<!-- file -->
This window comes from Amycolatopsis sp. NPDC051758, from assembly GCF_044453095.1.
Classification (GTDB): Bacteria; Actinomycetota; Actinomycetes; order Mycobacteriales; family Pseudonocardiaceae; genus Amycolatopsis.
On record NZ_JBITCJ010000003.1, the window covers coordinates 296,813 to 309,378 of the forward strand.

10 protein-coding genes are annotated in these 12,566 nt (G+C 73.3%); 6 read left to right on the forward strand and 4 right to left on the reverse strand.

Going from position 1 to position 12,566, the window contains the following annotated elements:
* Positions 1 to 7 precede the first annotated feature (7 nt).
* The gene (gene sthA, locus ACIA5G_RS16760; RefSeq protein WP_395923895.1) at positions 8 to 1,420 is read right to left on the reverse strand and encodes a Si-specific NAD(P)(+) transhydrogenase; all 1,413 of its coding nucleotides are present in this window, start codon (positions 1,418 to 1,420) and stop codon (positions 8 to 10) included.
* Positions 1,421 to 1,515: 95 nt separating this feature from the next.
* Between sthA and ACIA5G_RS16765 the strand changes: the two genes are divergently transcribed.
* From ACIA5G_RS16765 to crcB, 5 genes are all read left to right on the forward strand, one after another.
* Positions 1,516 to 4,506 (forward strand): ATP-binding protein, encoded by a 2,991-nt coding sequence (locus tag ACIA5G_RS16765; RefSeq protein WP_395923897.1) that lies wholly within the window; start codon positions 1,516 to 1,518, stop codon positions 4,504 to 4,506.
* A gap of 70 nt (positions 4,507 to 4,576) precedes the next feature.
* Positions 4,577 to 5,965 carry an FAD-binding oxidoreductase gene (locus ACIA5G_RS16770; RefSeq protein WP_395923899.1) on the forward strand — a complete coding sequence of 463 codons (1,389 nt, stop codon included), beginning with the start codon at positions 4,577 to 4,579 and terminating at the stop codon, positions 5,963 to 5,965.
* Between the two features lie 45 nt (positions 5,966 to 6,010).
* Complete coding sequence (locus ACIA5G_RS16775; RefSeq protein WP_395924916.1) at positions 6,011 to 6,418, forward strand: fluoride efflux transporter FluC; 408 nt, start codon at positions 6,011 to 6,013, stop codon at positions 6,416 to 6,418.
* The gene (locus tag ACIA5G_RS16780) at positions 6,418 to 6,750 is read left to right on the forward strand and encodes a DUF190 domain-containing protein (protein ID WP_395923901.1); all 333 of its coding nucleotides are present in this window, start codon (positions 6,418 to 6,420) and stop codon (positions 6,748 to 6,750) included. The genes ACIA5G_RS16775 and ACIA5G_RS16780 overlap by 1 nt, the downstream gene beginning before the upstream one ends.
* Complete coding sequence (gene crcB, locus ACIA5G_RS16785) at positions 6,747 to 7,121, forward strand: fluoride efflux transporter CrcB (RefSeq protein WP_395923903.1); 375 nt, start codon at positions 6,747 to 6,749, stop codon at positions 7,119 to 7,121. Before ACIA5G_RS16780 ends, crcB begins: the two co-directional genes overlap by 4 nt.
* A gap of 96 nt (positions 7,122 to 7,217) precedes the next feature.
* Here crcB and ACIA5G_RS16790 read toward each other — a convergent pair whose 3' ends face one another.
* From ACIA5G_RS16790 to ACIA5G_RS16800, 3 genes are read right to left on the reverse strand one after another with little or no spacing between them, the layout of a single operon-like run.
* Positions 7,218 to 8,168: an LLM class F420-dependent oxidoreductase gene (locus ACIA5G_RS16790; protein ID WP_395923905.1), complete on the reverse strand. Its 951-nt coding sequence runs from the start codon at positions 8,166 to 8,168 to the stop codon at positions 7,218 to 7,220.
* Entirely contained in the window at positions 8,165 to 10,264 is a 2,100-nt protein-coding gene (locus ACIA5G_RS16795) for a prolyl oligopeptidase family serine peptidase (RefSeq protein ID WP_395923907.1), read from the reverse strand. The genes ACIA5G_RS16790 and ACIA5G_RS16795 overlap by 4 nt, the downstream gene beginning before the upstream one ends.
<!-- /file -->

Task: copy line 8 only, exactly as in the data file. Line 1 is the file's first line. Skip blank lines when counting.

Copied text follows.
* Positions 1,421 to 1,515: 95 nt separating this feature from the next.